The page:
'Echoes of the future' | Vocento's 20th anniversary
Luis Enríquez, CEO of Vocento, spoke with the father of new journalism at his residence in New York
The Echoes of the Future day, with which Vocento celebrated its twentieth anniversary, closed with a special dish. Suddenly on the screen, Gay Talese, a living legend of journalism, a proper name in the history of this profession, author of memorable pieces such as 'Sinatra has a cold' and essential books such as 'You will honor your father' and 'The woman of your neighbor'. A historical myth with which Luis Enríquez, CEO of Vocento, spoke a few days ago in New York, in an interview of which a 25-minute summary was screened (the extended version will be broadcast on the TU PERIÓDICO website on Sunday) and that it was a way of vindicating tradition, which is always innovative.
«Vocento closes its twentieth anniversary, Ecos de Futuro, and it does so with a ninety-year-old guy. You are right. Gay Talese talks about the past, denounces the present and only has the purpose of showing us the future. Because, as Jorge Fernández Díaz said, the future returns”, explained Enríquez from the lectern, after presenting Talese as the most brilliant author of the most brilliant generation of journalism.
In his first question, Enríquez evoked the book 'The kingdom and the power', in which Talese recounts a meeting in which it is discussed whether the 'New York Times' should publish a story about some documents that showed an imminent North American invasion of the Bay of Pigs, in Cuba. Finally, the information was not published so as not to compromise the stability of the country.
A moment of the conversation between Gay Talese and Luis Enríquez. /
"Which is more important, national security or the people's right to know?" “Speaking as part of the people who want to know, I believe that the people's right to information should take precedence over so-called national security. But the question is: who determines what is national security? There are lawyers, bureaucrats and government people who too often talk about high security when in reality it is not about high security, but about protecting their own privileges, "replied the journalist, who wore his usual attire: three-piece suit, tie gold, silk scarf and handmade shoes. Not even at his ninety years does he renounce elegance, he, the son of a tailor and a dressmaker.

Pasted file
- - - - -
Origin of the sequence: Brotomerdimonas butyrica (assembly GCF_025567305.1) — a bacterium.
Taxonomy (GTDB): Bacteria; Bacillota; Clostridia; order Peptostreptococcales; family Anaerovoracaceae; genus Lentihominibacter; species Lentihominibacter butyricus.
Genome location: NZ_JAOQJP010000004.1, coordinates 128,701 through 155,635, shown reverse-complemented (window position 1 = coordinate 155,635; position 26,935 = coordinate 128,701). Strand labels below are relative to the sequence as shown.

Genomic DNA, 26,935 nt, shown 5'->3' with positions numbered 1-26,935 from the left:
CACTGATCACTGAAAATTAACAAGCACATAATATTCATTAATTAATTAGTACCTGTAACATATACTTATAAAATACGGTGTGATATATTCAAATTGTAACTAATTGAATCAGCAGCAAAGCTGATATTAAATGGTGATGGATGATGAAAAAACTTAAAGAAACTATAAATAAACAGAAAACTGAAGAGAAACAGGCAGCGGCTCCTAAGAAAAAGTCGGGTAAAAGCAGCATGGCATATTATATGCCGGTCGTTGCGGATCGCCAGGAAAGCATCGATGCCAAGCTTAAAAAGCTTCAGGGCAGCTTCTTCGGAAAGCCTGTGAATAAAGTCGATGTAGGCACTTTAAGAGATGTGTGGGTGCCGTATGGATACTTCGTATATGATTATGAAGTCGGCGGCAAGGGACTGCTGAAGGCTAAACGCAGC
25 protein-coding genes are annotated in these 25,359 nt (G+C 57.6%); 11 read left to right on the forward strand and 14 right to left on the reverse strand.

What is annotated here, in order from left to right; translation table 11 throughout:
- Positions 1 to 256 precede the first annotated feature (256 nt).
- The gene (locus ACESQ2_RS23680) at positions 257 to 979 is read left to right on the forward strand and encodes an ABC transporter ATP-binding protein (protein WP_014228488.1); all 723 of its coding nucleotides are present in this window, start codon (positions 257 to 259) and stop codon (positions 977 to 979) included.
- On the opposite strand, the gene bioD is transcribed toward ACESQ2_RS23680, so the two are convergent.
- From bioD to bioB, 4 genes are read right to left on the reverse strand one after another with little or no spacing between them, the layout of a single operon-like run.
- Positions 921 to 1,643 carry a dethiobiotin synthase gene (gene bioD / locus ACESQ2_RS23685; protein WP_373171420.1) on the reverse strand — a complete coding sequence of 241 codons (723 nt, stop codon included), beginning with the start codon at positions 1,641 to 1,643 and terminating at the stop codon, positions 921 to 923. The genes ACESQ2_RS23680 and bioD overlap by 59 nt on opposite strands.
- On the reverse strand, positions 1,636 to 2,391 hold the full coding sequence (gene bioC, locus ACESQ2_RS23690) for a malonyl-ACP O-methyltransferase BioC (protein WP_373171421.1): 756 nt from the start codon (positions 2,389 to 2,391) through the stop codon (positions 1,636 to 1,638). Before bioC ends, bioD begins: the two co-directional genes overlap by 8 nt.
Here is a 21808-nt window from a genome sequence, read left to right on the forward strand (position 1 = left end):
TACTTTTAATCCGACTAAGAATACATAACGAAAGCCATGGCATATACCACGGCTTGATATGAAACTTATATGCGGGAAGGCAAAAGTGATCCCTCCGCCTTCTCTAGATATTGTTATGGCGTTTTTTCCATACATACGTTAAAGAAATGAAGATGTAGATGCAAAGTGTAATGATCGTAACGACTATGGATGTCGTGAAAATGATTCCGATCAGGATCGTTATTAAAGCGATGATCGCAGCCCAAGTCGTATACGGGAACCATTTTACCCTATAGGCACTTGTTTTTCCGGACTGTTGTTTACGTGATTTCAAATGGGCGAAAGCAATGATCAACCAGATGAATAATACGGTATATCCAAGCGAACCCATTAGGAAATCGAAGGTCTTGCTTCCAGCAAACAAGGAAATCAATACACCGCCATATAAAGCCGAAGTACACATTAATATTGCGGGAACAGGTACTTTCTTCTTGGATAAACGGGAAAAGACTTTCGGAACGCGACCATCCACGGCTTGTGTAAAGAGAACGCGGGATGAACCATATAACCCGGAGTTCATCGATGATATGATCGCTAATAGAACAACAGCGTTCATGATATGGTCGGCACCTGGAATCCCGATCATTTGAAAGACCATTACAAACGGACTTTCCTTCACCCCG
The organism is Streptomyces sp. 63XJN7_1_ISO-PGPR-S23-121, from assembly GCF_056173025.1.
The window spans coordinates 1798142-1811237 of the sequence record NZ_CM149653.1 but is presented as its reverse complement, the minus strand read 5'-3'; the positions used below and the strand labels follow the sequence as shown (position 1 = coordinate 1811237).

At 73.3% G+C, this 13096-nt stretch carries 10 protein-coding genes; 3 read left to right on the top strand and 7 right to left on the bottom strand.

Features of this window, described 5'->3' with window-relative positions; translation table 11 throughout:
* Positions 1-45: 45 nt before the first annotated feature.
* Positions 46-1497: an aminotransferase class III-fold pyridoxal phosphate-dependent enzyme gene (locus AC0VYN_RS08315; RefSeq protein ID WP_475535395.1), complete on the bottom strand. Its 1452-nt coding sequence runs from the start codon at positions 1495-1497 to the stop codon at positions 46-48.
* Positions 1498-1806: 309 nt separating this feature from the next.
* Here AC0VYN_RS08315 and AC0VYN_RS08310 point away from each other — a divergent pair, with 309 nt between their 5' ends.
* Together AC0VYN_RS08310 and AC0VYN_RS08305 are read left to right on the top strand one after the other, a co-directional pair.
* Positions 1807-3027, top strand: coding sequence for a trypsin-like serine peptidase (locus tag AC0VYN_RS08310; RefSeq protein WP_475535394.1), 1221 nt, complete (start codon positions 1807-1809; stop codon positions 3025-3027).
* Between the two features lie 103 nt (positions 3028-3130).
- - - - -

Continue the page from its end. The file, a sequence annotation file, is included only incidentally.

Freedom of expression
The conversation, to a large extent, was a defense of freedom of expression. “Journalism must be independent of the government. Journalists have to be willing to be demonized as traitors to their country. Perhaps the best journalists should be traitors. "Do you have the impression that journalists today have more intimidation and pressure than they did before?" "Yes I believe it. We have a distorted perception of what we consider acceptable or politically correct. Right now we have a conflict over how one person's behavior is going to affect that person's right to be heard or their right to publish or to be an actor or to be a musician. Sometimes, the nationality of people is so provocative that a Russian soprano cannot sing at the MET in New York, one of the best sopranos in the world is not allowed to sing here... Sometimes I wonder if the books I have published or the articles I wrote when I was young would be published today."
About his career, Talese stated that he always wanted to work for a newspaper, but not to "write news": "I wanted to write stories that were real, verifiable and accurate. He wanted scenes, dialogues, internal monologues. He wanted to be a writer of short stories, of non-fiction stories». He also said that "local journalism is so important because all journalism is local." And that sports journalism is the most honest. Why? “Because they see what they are writing. If you're a war correspondent, you don't see the war. You get information through the public relations department of the Pentagon or a news agency.
Luis Enríquez cited some of the latest milestones in non-fiction, such as 'Don't Say Anything', by Patrick Radden Keefe, or 'The City of the Living', by Nicola Lagioia. "Do you think that these authors will be able to live from their profession as you did with 'You will honor your father' or 'Your neighbor's wife'?". "If they are determined and strong and willing to suffer, they will."
Last question: "Do you regret anything in life?" "I've never done anything I'm ashamed of in my professional life. In my personal life I have done many things that I should be ashamed of. But maybe I'm not ashamed enough." And to top it off: “I know I've done immoral things to get a story. I am a confessed adulterer (...) I have written many times about petty people. I recently wrote about a 'voyeur', a nasty guy, who doesn't know why he became a 'voyeur'. I have invaded people's privacy, because I wanted to be with the 'voyeur'. I myself am a 'voyeur', I think all journalists are 'voyeurs'… But as a writer I wanted to see the devil inside him. I wanted to write about that demon. The devil in me, too."